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The Splendid Misery; The story of the Presidency and power politics at close range

Garden City, NY: Doubleday & Company, 1960. First Edition [stated], presumed first printing. Hardcover. 474, [2] pages. Index. Ink notation on fep. DJ is price clipped DJ is taped to boards DJ has some wear, tears, soiling, and faded lettering. Rear board has some weakness, restrengthened with glue. This work contain substantial information on Theodore Roosevelt (but less than is on Franklin). The index shows multiple references for Andrew Jackson, Ulysses Grant and William McKinley. There is significant discussion of other leading politicians (often candidates) and members of the Cabinet. There are several discussions of possible third term campaigns. Jack Bell was a noted political journalist who was with the Associated Press from 1937 to 1969. He covered the Senate for many years. He was one of the reporters in Dallas who provided timely reporting on the Kennedy assassination. Derived from a Kirkus review: Thomas Jefferson in a letter once called the Presidency a ""splendid misery"", and author Jack Bell has written a book describing just about how splendid that misery can be. Mr. Bell's thesis is that the Presidency is the nation's, if not the world's, most important executive position, and that it is almost humanly impossible for the President to do an optimum job under the conditions that exist for him. He points out, for example, how much of the Chief Executive's time is devoured by purely ceremonial chores. Mr. Bell goes on to describe how various men have fared as Presidents, where they have succeeded and where they have failed, where they have made nothing of the opportunities the job offered and where they may have made too much. Mr. Bell seems to imply that if the public knew exactly what the job of the Presidency called for, it would know better how to fill it with the best of candidates. However, since Presidents are chosen through methods which would drive a personnel manager to a sanatorium, Mr. Bell's thesis loses much of its practical value. What the author has succeeded in doing, however, is to show how much of history is in the hands of one decision-maker. Condition: Good / Fair.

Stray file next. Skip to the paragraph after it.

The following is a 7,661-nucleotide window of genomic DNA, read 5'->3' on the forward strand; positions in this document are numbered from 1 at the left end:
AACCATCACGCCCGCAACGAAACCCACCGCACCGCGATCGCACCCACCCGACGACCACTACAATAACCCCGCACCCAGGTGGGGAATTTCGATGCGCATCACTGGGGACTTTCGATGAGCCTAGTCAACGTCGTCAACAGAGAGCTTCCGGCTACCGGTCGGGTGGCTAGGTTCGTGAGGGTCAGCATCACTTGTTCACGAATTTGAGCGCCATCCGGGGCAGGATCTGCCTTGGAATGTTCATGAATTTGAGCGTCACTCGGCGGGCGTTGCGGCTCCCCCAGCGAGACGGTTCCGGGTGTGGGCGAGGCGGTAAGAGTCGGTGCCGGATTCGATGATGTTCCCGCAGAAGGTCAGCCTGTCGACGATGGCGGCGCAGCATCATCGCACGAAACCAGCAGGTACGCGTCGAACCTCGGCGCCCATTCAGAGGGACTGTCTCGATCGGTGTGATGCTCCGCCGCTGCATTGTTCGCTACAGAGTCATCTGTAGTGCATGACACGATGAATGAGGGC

Keywords: Presidents, Theodore Roosevelt, Chief Executives, Dwight Eisenhower, Harry Truman, Franklin Roosevelt, Politics, Washington, DC, Richard Nixon, Adlai Stevenson, Lyndon Johnson

[Book #16210]

Price: $35.00
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